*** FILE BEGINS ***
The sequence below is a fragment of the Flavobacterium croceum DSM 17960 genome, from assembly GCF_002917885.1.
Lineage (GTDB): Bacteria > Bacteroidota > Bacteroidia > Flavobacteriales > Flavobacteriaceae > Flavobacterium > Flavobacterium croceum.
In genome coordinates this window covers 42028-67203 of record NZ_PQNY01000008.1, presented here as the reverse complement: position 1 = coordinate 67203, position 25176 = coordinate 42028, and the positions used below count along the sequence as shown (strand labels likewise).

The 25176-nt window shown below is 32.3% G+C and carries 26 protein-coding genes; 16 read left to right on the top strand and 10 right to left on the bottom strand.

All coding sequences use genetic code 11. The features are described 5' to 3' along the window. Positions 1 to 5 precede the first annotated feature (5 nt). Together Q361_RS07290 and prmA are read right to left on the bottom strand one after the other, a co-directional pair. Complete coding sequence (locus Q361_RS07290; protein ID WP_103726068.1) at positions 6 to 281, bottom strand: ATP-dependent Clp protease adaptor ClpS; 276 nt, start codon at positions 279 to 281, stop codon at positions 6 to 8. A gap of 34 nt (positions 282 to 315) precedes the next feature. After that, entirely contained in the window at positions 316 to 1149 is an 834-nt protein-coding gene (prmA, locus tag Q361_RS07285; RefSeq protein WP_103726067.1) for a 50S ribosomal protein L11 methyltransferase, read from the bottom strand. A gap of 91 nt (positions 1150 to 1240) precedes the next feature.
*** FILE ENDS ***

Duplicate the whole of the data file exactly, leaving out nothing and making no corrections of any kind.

The sequence below is a fragment of the Flavobacterium croceum DSM 17960 genome, from assembly GCF_002917885.1.
Lineage (GTDB): Bacteria > Bacteroidota > Bacteroidia > Flavobacteriales > Flavobacteriaceae > Flavobacterium > Flavobacterium croceum.
In genome coordinates this window covers 42028-67203 of record NZ_PQNY01000008.1, presented here as the reverse complement: position 1 = coordinate 67203, position 25176 = coordinate 42028, and the positions used below count along the sequence as shown (strand labels likewise).

The 25176-nt window shown below is 32.3% G+C and carries 26 protein-coding genes; 16 read left to right on the top strand and 10 right to left on the bottom strand.

All coding sequences use genetic code 11. The features are described 5' to 3' along the window. Positions 1 to 5 precede the first annotated feature (5 nt). Together Q361_RS07290 and prmA are read right to left on the bottom strand one after the other, a co-directional pair. Complete coding sequence (locus Q361_RS07290; protein ID WP_103726068.1) at positions 6 to 281, bottom strand: ATP-dependent Clp protease adaptor ClpS; 276 nt, start codon at positions 279 to 281, stop codon at positions 6 to 8. A gap of 34 nt (positions 282 to 315) precedes the next feature. After that, entirely contained in the window at positions 316 to 1149 is an 834-nt protein-coding gene (prmA, locus tag Q361_RS07285; RefSeq protein WP_103726067.1) for a 50S ribosomal protein L11 methyltransferase, read from the bottom strand. A gap of 91 nt (positions 1150 to 1240) precedes the next feature.